Teo Hunt Surasky at his graduation. Credit: Cecilie Surasky

“The contagious big smile.” “The realest person I knew.” “Observant and humble.” “The funniest man I’ve ever met.” “Intelligent and selfless.” ”Makes people smile and feel like they matter.” “Buddha Boy.” 

These are just some of the ways friends, family and community members remember our sweet Teo Leopold Hunt Surasky, who passed accidentally on July 23, 2020, at the age of 18.  

Teo was an exceptionally beloved child who, for all 18 of his years, lit up every room he entered, even when he was feeling shy. He was welcomed by his moms, Carolyn Hunt and Cecilie Surasky, into an unusually extensive community of born and chosen family that included loving aunties, adoring uncles, grandparents and cousins.

Teo’s humility and Buddha-nature were highlighted in his starring role as a baby in the mockumentary Teaching Teo, which his aunty Diane Dodge made with a lot of help from his mom Cecilie. The film appeared in LGBT film festivals on every continent. The tagline was ”It takes a village to raise a child, but sometimes it takes the Village People” – an apt description of the many people who took on raising Teo as their own, including his Uncle Franco Beneduce and Tia Pilar Gonzales. 

Always one to arrive in style, 1-year-old Teo, with his co-stars in tow, arrived for the grand premiere at The Castro Theater in San Francisco in a stretch limo, making a splash with sunglasses and his mini feather boa. 

Moms Carolyn Hunt and Cecilie Surasky with their son Teo at the Castro Theater for the premier of Teaching Teo. Teo is holding a sign that says, “No autographs, please.” Credit: Franco Beneduce

Joking aside, Teo truly did have an unusually deep and embodied sense of what really matters in life from a very early age, while never taking himself too seriously. He was a compassionate, rap music-loving baseball player who had a wicked sense of humor and a unique way of thinking about the world.

As a little boy, despite being raised by two peace activist Berkeley moms, he loved playing with nerf guns and any toy that would shoot. In later years he would point out to his moms, rightly so, that kids knew the difference between playing with guns and real life, so why didn’t adults?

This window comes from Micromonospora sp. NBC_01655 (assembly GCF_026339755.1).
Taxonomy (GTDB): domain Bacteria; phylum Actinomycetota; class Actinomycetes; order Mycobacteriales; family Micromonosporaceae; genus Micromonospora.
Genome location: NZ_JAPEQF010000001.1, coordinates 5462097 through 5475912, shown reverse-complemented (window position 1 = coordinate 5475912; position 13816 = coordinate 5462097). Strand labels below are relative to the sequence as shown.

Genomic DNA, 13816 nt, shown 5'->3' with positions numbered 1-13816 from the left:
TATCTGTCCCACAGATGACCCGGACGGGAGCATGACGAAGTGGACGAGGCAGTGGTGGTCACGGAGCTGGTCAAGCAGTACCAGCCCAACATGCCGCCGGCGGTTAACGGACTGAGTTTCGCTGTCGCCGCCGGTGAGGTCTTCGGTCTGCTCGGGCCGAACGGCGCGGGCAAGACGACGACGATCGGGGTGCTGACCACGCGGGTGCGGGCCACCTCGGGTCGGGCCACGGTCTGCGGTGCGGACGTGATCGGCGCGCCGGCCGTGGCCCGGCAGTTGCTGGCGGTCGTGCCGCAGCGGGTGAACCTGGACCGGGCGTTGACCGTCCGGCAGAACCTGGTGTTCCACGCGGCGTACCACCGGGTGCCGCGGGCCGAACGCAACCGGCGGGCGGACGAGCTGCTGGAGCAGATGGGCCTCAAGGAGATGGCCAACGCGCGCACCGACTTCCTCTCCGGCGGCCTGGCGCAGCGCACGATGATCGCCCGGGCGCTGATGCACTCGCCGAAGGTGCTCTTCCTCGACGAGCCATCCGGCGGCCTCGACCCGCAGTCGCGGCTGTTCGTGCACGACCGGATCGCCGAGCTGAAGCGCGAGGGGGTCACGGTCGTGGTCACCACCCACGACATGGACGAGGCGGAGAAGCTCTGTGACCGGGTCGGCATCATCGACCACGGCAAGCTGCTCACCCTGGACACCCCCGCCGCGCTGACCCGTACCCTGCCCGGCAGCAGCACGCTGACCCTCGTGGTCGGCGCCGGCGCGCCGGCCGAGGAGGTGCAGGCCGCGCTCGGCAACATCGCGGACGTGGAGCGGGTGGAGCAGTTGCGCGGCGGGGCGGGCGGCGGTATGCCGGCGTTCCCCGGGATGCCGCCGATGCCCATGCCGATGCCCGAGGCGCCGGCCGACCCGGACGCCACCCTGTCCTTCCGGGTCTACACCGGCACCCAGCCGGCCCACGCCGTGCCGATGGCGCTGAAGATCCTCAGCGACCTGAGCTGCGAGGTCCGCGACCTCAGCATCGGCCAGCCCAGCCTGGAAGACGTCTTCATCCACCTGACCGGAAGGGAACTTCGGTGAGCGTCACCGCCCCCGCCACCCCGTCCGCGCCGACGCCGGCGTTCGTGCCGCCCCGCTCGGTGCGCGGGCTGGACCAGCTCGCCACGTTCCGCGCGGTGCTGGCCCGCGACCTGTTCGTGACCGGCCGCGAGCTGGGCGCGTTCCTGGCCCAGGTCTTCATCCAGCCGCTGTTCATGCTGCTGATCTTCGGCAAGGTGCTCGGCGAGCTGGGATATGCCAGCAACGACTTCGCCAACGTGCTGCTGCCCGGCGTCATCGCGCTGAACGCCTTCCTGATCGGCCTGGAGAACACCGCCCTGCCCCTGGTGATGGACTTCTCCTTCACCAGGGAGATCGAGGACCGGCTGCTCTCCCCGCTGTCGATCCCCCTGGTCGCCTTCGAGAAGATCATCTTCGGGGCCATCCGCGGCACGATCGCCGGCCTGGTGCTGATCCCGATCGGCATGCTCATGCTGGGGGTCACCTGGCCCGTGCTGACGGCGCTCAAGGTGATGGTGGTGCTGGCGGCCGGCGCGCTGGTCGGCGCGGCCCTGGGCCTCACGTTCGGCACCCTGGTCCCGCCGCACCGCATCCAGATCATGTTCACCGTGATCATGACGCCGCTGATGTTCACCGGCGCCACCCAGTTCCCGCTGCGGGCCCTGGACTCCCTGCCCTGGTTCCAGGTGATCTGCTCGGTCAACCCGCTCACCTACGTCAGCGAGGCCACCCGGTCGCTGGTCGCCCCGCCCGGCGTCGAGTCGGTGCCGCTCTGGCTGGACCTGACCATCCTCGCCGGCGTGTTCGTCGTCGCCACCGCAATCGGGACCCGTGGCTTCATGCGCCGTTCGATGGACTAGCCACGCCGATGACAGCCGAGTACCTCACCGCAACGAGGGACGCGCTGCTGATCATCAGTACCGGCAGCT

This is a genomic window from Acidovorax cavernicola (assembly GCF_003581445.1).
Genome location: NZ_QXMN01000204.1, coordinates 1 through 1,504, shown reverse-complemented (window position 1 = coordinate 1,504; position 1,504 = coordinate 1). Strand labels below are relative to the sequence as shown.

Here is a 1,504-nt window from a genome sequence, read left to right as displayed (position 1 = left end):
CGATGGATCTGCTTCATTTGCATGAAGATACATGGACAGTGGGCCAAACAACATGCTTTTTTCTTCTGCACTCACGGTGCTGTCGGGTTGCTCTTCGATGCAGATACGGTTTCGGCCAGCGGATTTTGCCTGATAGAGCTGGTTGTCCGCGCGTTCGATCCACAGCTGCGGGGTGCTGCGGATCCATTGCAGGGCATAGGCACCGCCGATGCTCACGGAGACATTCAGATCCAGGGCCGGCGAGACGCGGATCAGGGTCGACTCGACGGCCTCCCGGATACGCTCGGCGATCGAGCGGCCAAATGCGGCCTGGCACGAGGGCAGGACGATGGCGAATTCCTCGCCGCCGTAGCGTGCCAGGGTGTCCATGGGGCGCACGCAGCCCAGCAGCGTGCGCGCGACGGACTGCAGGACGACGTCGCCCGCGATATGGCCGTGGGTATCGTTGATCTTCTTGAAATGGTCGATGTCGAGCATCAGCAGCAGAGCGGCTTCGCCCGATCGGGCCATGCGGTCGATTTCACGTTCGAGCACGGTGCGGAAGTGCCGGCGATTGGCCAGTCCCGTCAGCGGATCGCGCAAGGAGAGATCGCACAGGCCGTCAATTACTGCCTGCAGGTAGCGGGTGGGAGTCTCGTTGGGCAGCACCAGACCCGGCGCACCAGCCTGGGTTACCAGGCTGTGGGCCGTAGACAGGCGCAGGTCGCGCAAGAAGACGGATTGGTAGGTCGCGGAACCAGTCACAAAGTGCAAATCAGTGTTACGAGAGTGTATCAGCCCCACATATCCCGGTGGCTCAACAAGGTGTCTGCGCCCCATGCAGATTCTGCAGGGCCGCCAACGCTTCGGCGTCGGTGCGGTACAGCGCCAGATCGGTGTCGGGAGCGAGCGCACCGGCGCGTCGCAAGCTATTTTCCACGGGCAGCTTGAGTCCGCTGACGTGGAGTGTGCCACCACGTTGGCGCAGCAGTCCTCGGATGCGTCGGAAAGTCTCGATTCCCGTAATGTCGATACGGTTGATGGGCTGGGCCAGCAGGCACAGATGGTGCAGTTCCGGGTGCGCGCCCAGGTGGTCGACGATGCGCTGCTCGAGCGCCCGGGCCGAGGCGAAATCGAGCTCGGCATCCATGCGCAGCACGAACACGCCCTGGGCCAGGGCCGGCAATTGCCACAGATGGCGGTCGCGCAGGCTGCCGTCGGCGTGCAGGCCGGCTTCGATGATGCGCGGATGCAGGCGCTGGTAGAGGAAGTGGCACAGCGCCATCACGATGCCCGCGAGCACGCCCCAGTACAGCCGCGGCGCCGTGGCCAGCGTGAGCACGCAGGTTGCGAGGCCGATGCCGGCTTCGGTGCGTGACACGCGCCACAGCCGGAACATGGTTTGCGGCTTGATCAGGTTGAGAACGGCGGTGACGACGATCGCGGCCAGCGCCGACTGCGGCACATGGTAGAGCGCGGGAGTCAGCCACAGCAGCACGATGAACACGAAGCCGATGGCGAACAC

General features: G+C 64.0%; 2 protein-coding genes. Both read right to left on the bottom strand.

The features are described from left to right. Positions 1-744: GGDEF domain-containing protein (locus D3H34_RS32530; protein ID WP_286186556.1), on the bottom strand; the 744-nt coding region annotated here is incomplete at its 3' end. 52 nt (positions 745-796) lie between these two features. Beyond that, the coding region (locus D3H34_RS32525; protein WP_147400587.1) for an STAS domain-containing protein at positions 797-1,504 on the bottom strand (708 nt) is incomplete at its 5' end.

Credit: Cecilie Surasky

He later joined the City of Berkeley Rec League with “Coach Ray-Ray” (Rob). When his very first team game ended with an extreme shutout, and his parents remarked that they couldn’t imagine watching another game that painful, he wisely responded, “Moms! It’s just kids on a field playing with sticks and balls.” He knew early on that much of life was a game to be enjoyed, and was forever bemused by the ways adults often seemed to make things harder than necessary.

In high school, according to his friends, he had an irritating habit of rolling out of bed and acing tests without studying, but that is because he mostly valued school as the place where he would connect with friends. One teacher in a class where he was challenging or would support other kids in his own, subversive way, famously kicked him out so many times it produced a spontaneous “Free Teo!” movement, complete with chants and kids standing on chairs.

Most of all, Teo was an extraordinary friend and human who practiced unconditional love, most often, when no one was looking. He was known as a “ladies man” at Berkeley High School, said his dear friend Maliha Khan, not because he was a flirt, but because so many girls trusted him and felt that he truly listened to them.